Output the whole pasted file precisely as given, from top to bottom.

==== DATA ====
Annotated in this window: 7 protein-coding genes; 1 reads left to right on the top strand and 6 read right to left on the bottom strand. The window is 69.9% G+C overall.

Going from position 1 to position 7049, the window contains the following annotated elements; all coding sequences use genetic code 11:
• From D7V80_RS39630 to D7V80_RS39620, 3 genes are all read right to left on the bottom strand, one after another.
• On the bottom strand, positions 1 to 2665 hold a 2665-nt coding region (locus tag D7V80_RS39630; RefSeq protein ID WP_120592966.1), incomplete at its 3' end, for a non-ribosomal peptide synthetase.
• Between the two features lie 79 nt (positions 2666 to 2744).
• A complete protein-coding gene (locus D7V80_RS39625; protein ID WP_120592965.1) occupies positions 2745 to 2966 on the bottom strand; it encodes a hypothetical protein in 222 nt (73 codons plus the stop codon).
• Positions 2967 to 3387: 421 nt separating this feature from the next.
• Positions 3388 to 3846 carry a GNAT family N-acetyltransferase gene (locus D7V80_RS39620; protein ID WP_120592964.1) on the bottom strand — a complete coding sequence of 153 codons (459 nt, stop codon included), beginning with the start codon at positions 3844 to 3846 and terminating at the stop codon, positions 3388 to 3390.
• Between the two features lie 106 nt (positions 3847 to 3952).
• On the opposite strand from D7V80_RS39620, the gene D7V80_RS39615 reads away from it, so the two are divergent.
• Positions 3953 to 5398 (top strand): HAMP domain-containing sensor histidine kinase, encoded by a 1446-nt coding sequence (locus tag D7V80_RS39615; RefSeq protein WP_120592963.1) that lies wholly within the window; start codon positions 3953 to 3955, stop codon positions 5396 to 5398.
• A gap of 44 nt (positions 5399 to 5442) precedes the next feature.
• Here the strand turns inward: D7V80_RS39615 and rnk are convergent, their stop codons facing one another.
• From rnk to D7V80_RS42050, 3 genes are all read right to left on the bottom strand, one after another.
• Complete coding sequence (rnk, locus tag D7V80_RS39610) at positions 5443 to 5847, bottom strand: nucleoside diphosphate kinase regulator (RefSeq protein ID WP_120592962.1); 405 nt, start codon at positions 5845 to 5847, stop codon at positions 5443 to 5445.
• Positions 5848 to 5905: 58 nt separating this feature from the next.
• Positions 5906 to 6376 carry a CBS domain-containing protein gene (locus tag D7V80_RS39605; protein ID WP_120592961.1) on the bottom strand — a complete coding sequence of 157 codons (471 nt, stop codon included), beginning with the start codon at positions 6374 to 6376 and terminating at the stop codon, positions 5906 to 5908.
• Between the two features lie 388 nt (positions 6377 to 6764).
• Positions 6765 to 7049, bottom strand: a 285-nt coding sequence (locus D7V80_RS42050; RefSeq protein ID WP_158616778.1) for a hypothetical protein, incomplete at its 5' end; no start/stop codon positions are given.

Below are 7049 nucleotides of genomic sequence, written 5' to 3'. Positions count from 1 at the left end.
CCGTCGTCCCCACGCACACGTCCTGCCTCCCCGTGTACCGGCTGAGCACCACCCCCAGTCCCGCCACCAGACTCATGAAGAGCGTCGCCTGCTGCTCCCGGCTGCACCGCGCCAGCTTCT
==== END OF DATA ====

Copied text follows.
Annotated in this window: 7 protein-coding genes; 1 reads left to right on the top strand and 6 read right to left on the bottom strand. The window is 69.9% G+C overall.

Going from position 1 to position 7049, the window contains the following annotated elements; all coding sequences use genetic code 11:
• From D7V80_RS39630 to D7V80_RS39620, 3 genes are all read right to left on the bottom strand, one after another.
• On the bottom strand, positions 1 to 2665 hold a 2665-nt coding region (locus tag D7V80_RS39630; RefSeq protein ID WP_120592966.1), incomplete at its 3' end, for a non-ribosomal peptide synthetase.
• Between the two features lie 79 nt (positions 2666 to 2744).
• A complete protein-coding gene (locus D7V80_RS39625; protein ID WP_120592965.1) occupies positions 2745 to 2966 on the bottom strand; it encodes a hypothetical protein in 222 nt (73 codons plus the stop codon).
• Positions 2967 to 3387: 421 nt separating this feature from the next.
• Positions 3388 to 3846 carry a GNAT family N-acetyltransferase gene (locus D7V80_RS39620; protein ID WP_120592964.1) on the bottom strand — a complete coding sequence of 153 codons (459 nt, stop codon included), beginning with the start codon at positions 3844 to 3846 and terminating at the stop codon, positions 3388 to 3390.
• Between the two features lie 106 nt (positions 3847 to 3952).
• On the opposite strand from D7V80_RS39620, the gene D7V80_RS39615 reads away from it, so the two are divergent.
• Positions 3953 to 5398 (top strand): HAMP domain-containing sensor histidine kinase, encoded by a 1446-nt coding sequence (locus tag D7V80_RS39615; RefSeq protein WP_120592963.1) that lies wholly within the window; start codon positions 3953 to 3955, stop codon positions 5396 to 5398.
• A gap of 44 nt (positions 5399 to 5442) precedes the next feature.
• Here the strand turns inward: D7V80_RS39615 and rnk are convergent, their stop codons facing one another.
• From rnk to D7V80_RS42050, 3 genes are all read right to left on the bottom strand, one after another.
• Complete coding sequence (rnk, locus tag D7V80_RS39610) at positions 5443 to 5847, bottom strand: nucleoside diphosphate kinase regulator (RefSeq protein ID WP_120592962.1); 405 nt, start codon at positions 5845 to 5847, stop codon at positions 5443 to 5445.
• Positions 5848 to 5905: 58 nt separating this feature from the next.
• Positions 5906 to 6376 carry a CBS domain-containing protein gene (locus tag D7V80_RS39605; protein ID WP_120592961.1) on the bottom strand — a complete coding sequence of 157 codons (471 nt, stop codon included), beginning with the start codon at positions 6374 to 6376 and terminating at the stop codon, positions 5906 to 5908.
• Between the two features lie 388 nt (positions 6377 to 6764).
• Positions 6765 to 7049, bottom strand: a 285-nt coding sequence (locus D7V80_RS42050; RefSeq protein ID WP_158616778.1) for a hypothetical protein, incomplete at its 5' end; no start/stop codon positions are given.

Below are 7049 nucleotides of genomic sequence, written 5' to 3'. Positions count from 1 at the left end.
CCGTCGTCCCCACGCACACGTCCTGCCTCCCCGTGTACCGGCTGAGCACCACCCCCAGTCCCGCCACCAGACTCATGAAGAGCGTCGCCTGCTGCTCCCGGCTGCACCGCGCCAGCTTCT